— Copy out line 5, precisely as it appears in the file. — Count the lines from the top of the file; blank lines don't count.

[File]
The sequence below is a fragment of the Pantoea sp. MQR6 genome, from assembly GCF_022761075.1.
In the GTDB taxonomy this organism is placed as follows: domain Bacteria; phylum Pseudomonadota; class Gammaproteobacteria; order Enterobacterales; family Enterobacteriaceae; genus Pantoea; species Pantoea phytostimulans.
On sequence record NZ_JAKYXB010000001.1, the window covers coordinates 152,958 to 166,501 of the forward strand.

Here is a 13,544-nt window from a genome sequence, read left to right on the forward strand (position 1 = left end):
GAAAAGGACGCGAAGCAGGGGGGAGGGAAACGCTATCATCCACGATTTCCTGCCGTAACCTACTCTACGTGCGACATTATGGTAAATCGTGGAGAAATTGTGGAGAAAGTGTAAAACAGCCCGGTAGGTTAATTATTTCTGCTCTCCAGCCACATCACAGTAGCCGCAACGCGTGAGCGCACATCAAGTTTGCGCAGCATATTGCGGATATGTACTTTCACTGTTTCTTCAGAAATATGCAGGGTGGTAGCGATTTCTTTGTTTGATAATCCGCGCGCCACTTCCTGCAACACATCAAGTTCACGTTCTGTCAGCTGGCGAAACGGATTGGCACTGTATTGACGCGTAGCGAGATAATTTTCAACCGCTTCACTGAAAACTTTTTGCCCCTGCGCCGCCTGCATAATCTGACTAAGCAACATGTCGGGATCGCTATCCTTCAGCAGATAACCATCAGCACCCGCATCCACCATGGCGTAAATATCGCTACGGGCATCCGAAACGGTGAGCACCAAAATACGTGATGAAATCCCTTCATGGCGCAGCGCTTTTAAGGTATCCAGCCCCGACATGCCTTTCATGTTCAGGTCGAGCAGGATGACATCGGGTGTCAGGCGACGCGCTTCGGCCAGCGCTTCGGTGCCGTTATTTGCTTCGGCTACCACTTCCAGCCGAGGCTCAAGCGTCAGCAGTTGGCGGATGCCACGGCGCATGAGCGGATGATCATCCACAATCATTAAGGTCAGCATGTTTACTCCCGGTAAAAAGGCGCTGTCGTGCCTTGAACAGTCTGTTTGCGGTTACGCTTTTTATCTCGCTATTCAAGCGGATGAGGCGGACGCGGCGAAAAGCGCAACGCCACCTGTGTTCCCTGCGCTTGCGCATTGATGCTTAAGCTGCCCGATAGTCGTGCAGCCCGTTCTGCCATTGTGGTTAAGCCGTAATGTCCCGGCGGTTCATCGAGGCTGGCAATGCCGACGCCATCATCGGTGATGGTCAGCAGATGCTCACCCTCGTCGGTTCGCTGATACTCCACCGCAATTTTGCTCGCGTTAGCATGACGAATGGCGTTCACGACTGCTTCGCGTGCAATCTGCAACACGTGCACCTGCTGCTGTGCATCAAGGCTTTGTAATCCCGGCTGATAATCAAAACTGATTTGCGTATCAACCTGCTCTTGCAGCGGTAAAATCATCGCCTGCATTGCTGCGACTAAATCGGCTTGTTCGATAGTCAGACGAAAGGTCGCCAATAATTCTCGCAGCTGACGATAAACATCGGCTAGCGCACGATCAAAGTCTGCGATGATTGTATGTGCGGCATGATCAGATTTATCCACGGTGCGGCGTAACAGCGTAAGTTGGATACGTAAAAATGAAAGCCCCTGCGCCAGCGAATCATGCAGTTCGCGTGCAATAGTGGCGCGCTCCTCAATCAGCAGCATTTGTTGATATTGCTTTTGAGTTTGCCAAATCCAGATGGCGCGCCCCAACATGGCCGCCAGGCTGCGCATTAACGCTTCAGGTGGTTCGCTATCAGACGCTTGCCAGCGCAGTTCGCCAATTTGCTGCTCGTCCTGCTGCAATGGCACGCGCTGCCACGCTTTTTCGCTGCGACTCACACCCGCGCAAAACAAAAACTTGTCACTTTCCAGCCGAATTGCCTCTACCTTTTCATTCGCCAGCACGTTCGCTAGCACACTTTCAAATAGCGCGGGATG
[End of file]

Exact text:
GAAAAGGACGCGAAGCAGGGGGGAGGGAAACGCTATCATCCACGATTTCCTGCCGTAACCTACTCTACGTGCGACATTATGGTAAATCGTGGAGAAATTGTGGAGAAAGTGTAAAACAGCCCGGTAGGTTAATTATTTCTGCTCTCCAGCCACATCACAGTAGCCGCAACGCGTGAGCGCACATCAAGTTTGCGCAGCATATTGCGGATATGTACTTTCACTGTTTCTTCAGAAATATGCAGGGTGGTAGCGATTTCTTTGTTTGATAATCCGCGCGCCACTTCCTGCAACACATCAAGTTCACGTTCTGTCAGCTGGCGAAACGGATTGGCACTGTATTGACGCGTAGCGAGATAATTTTCAACCGCTTCACTGAAAACTTTTTGCCCCTGCGCCGCCTGCATAATCTGACTAAGCAACATGTCGGGATCGCTATCCTTCAGCAGATAACCATCAGCACCCGCATCCACCATGGCGTAAATATCGCTACGGGCATCCGAAACGGTGAGCACCAAAATACGTGATGAAATCCCTTCATGGCGCAGCGCTTTTAAGGTATCCAGCCCCGACATGCCTTTCATGTTCAGGTCGAGCAGGATGACATCGGGTGTCAGGCGACGCGCTTCGGCCAGCGCTTCGGTGCCGTTATTTGCTTCGGCTACCACTTCCAGCCGAGGCTCAAGCGTCAGCAGTTGGCGGATGCCACGGCGCATGAGCGGATGATCATCCACAATCATTAAGGTCAGCATGTTTACTCCCGGTAAAAAGGCGCTGTCGTGCCTTGAACAGTCTGTTTGCGGTTACGCTTTTTATCTCGCTATTCAAGCGGATGAGGCGGACGCGGCGAAAAGCGCAACGCCACCTGTGTTCCCTGCGCTTGCGCATTGATGCTTAAGCTGCCCGATAGTCGTGCAGCCCGTTCTGCCATTGTGGTTAAGCCGTAATGTCCCGGCGGTTCATCGAGGCTGGCAATGCCGACGCCATCATCGGTGATGGTCAGCAGATGCTCACCCTCGTCGGTTCGCTGATACTCCACCGCAATTTTGCTCGCGTTAGCATGACGAATGGCGTTCACGACTGCTTCGCGTGCAATCTGCAACACGTGCACCTGCTGCTGTGCATCAAGGCTTTGTAATCCCGGCTGATAATCAAAACTGATTTGCGTATCAACCTGCTCTTGCAGCGGTAAAATCATCGCCTGCATTGCTGCGACTAAATCGGCTTGTTCGATAGTCAGACGAAAGGTCGCCAATAATTCTCGCAGCTGACGATAAACATCGGCTAGCGCACGATCAAAGTCTGCGATGATTGTATGTGCGGCATGATCAGATTTATCCACGGTGCGGCGTAACAGCGTAAGTTGGATACGTAAAAATGAAAGCCCCTGCGCCAGCGAATCATGCAGTTCGCGTGCAATAGTGGCGCGCTCCTCAATCAGCAGCATTTGTTGATATTGCTTTTGAGTTTGCCAAATCCAGATGGCGCGCCCCAACATGGCCGCCAGGCTGCGCATTAACGCTTCAGGTGGTTCGCTATCAGACGCTTGCCAGCGCAGTTCGCCAATTTGCTGCTCGTCCTGCTGCAATGGCACGCGCTGCCACGCTTTTTCGCTGCGACTCACACCCGCGCAAAACAAAAACTTGTCACTTTCCAGCCGAATTGCCTCTACCTTTTCATTCGCCAGCACGTTCGCTAGCACACTTTCAAATAGCGCGGGATG